Hilbert II 



Introduction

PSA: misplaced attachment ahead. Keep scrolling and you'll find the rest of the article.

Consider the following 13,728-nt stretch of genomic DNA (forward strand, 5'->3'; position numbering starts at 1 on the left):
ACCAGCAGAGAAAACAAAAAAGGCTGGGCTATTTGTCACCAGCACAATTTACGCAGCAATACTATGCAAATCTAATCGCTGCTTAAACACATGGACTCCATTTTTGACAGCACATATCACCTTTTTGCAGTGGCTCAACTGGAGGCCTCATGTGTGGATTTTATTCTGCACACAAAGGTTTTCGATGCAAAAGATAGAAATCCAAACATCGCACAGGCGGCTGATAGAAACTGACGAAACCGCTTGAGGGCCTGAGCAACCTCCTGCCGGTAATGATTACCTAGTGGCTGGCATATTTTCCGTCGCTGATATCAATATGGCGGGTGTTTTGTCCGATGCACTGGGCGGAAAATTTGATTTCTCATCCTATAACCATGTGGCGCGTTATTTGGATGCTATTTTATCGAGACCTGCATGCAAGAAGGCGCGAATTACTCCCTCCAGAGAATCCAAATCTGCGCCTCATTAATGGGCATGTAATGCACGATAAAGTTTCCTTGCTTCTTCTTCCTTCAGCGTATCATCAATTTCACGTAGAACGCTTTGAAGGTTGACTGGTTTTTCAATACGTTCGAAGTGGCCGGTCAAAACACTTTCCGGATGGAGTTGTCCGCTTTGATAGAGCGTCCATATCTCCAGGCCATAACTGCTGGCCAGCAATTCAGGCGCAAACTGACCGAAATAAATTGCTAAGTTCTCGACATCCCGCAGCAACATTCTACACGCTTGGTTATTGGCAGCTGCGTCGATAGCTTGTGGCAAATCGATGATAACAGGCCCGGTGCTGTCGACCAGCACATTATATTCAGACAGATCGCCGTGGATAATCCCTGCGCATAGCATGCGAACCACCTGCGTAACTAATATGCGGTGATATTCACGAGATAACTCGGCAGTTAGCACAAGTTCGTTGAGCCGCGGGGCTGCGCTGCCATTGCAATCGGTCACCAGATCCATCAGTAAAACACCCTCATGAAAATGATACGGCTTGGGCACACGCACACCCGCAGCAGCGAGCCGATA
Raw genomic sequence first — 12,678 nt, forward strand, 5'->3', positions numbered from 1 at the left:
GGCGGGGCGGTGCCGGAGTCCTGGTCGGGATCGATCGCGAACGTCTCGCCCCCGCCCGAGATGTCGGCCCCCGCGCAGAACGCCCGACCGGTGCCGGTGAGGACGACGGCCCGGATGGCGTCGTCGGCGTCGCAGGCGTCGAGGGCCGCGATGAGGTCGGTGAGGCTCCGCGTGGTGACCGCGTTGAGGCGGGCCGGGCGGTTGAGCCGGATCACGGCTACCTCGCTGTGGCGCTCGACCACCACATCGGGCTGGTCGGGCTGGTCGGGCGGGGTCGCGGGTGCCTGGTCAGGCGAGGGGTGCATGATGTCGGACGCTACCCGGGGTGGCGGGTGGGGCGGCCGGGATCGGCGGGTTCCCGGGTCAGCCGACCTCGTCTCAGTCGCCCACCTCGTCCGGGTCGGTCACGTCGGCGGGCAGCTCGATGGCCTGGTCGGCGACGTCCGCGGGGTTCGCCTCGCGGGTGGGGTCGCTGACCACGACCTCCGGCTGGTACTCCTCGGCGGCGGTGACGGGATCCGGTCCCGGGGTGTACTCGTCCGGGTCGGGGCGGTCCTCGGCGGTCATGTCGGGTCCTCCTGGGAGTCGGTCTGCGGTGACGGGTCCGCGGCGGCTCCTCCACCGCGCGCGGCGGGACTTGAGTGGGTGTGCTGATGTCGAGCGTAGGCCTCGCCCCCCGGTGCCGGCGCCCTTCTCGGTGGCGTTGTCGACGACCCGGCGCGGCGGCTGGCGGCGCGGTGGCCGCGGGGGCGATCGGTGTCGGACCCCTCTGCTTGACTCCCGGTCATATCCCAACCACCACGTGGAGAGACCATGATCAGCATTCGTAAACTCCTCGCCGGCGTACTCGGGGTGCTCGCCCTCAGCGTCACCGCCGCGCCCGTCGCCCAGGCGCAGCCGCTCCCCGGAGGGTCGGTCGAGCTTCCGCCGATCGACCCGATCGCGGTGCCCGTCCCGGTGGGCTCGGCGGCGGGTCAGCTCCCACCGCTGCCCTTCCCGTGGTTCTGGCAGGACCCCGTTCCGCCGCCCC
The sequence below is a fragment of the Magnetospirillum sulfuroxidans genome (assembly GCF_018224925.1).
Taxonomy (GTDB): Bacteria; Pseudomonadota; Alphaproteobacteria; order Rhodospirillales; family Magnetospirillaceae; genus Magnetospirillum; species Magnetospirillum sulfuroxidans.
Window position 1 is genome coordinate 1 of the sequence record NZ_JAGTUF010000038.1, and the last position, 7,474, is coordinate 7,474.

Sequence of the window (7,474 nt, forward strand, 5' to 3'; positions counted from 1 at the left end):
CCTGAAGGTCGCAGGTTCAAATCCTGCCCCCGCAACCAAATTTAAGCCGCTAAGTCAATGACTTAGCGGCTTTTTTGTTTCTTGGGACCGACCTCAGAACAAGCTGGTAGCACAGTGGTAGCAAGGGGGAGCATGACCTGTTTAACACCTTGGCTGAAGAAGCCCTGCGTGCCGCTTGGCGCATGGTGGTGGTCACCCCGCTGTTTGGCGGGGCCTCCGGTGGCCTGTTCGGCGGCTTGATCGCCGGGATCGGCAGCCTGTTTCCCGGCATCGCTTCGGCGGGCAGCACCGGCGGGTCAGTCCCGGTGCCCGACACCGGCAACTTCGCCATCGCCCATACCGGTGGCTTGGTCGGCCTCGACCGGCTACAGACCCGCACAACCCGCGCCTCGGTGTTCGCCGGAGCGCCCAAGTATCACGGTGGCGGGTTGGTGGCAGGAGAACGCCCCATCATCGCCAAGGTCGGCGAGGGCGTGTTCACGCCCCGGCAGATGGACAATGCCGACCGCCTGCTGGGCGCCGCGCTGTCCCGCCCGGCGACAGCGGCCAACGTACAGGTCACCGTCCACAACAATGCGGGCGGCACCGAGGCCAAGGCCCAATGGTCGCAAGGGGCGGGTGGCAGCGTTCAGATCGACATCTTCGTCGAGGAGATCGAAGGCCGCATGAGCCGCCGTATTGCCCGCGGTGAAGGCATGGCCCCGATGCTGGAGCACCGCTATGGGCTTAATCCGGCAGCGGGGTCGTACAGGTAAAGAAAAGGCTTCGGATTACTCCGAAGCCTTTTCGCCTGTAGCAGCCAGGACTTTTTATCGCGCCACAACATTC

The goal of Hilbert II is decentralised access to verified and readable mathematical knowledge. As its name already suggests, this project is in the tradition of Hilbert's program. Hilbert II wants to become a free, world wide mathematical knowledge base that contains mathematical theorems and proofs in a formal correct form. All belonging documents are published under the GNU Free Documentation License. We aim to adapt the common mathematical argumentation to a formal syntax. That means, whenever in mathematics a certain kind of argumentation is often used we will look forward to integrate it into the formal language of Hilbert II. This formal language is called the QEDEQ format. Hilbert II provides a program suite that enables a mathematician to put theorems and proofs into that knowledge base. These proofs are automatically verified by a proof checker. Also texts in "common mathematical language" can be integrated. The mathematical axioms, definitions and propositions are combined to so called QEDEQ modules. Such a module could be seen as a mathematical textbook which includes formal correct proofs. Because this system is not centrally administrated and references to any location in the internet are possible, a world wide mathematical knowledge base could be build. Any proof of a theorem in this "mathematical web" could be drilled down to the very elementary rules and axioms. Think of an incredible number of mathematical textbooks with hyperlinks and each of its proofs could be verified by Hilbert II. For each theorem the dependency of other theorems, definitions and axioms could be easily derived. The main project is still in development but you can already download the current application. It has a GUI and can load QEDEQ module files located anywhere in the internet. It can transform QEDEQ modules into LaTeX and UTF8 text files. Most PDF documents of this web site were generated in fact by this application. It even can check simple formal proofs. For set theory there are simple discrete models integrated so the application can check if a formula is valid. In new QEDEQ modules you can use QEDEQ modules that exist already in the web just by referencing them. For further information see under state and planning and development. There also exists a working prototype called Principia Mathematica II. It is fully capable of first order predicate logic and shows the main features and functionality of Hilbert II.